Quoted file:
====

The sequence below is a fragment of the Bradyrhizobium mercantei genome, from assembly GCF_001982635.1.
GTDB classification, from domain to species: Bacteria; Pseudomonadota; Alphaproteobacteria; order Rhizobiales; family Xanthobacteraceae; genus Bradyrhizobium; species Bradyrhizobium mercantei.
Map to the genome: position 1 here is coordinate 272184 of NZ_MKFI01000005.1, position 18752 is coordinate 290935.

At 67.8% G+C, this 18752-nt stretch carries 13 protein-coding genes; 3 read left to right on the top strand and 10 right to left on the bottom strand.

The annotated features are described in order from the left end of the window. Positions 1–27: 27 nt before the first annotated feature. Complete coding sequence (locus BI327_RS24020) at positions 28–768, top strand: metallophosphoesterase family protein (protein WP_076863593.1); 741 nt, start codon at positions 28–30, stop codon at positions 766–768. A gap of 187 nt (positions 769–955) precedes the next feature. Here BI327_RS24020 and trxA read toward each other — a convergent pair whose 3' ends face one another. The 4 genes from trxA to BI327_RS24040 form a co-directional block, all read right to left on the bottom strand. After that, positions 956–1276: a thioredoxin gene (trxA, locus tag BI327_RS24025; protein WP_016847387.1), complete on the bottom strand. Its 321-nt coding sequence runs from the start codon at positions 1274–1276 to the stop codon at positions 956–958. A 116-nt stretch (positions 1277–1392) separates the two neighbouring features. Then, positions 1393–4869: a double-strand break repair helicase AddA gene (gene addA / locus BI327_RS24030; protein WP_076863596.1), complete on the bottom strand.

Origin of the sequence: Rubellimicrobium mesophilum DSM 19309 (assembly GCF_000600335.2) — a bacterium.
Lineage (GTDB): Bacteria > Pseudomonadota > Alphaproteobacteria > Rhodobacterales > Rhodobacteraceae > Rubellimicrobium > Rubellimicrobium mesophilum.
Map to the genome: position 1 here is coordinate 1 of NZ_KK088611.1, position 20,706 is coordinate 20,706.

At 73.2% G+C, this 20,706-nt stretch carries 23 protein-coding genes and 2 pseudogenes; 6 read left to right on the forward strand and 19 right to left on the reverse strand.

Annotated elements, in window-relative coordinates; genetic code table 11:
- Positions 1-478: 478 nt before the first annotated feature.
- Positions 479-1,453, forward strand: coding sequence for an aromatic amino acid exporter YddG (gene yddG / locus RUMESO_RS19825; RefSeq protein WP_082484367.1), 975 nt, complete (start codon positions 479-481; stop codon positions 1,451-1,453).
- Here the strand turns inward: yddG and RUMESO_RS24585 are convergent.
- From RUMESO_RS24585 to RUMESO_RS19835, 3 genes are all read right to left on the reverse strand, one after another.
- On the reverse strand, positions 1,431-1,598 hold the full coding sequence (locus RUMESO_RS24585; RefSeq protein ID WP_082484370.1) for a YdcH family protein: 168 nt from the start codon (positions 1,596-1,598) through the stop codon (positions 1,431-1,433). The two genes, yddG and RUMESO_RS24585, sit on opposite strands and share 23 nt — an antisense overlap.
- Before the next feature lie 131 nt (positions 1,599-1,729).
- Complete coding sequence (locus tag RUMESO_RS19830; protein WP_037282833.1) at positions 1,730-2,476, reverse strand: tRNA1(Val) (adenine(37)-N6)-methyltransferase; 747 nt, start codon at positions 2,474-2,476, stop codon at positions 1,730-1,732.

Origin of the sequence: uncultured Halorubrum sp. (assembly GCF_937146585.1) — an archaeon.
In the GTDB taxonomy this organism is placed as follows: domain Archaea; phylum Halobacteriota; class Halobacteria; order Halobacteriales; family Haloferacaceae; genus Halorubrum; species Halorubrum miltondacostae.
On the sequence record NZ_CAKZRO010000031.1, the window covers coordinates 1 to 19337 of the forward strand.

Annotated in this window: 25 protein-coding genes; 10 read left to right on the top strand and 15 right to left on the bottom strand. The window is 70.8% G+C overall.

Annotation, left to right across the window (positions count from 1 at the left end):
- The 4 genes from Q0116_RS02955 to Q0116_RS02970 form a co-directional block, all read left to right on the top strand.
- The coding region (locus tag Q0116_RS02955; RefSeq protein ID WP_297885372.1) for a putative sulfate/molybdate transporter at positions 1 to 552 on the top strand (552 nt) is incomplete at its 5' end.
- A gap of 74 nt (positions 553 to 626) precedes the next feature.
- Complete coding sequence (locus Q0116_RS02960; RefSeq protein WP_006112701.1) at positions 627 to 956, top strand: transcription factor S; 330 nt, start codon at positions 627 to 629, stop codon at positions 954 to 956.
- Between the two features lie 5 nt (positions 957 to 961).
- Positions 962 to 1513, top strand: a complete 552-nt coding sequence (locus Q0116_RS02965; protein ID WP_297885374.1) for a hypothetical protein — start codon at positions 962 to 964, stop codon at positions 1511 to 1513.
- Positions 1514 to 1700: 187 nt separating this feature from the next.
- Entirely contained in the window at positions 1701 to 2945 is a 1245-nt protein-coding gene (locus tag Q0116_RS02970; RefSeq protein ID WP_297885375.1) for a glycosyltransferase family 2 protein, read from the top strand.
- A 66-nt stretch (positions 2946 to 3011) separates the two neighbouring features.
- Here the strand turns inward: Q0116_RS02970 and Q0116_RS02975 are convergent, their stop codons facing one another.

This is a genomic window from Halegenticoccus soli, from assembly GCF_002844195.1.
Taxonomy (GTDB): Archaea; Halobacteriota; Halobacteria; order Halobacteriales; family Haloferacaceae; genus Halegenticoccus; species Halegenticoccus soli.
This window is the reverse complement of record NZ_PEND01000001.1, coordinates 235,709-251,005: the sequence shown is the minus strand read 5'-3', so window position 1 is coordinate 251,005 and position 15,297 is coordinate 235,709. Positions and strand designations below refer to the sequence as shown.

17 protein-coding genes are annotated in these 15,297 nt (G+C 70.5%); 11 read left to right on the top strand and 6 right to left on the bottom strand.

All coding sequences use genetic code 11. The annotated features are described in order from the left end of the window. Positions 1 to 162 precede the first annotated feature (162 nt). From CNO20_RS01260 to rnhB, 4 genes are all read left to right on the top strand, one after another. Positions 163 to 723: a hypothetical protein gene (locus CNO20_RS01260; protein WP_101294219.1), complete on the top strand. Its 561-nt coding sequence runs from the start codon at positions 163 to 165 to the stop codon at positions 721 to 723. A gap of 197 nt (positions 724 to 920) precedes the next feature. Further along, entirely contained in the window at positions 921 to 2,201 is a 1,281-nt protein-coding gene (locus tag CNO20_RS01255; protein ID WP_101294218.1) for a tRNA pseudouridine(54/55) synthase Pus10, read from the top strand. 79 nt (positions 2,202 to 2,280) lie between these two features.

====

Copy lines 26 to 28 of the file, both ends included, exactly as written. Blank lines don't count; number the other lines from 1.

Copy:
- Complete coding sequence (locus Q0116_RS02960; RefSeq protein WP_006112701.1) at positions 627 to 956, top strand: transcription factor S; 330 nt, start codon at positions 627 to 629, stop codon at positions 954 to 956.
- Between the two features lie 5 nt (positions 957 to 961).
- Positions 962 to 1513, top strand: a complete 552-nt coding sequence (locus Q0116_RS02965; protein ID WP_297885374.1) for a hypothetical protein — start codon at positions 962 to 964, stop codon at positions 1511 to 1513.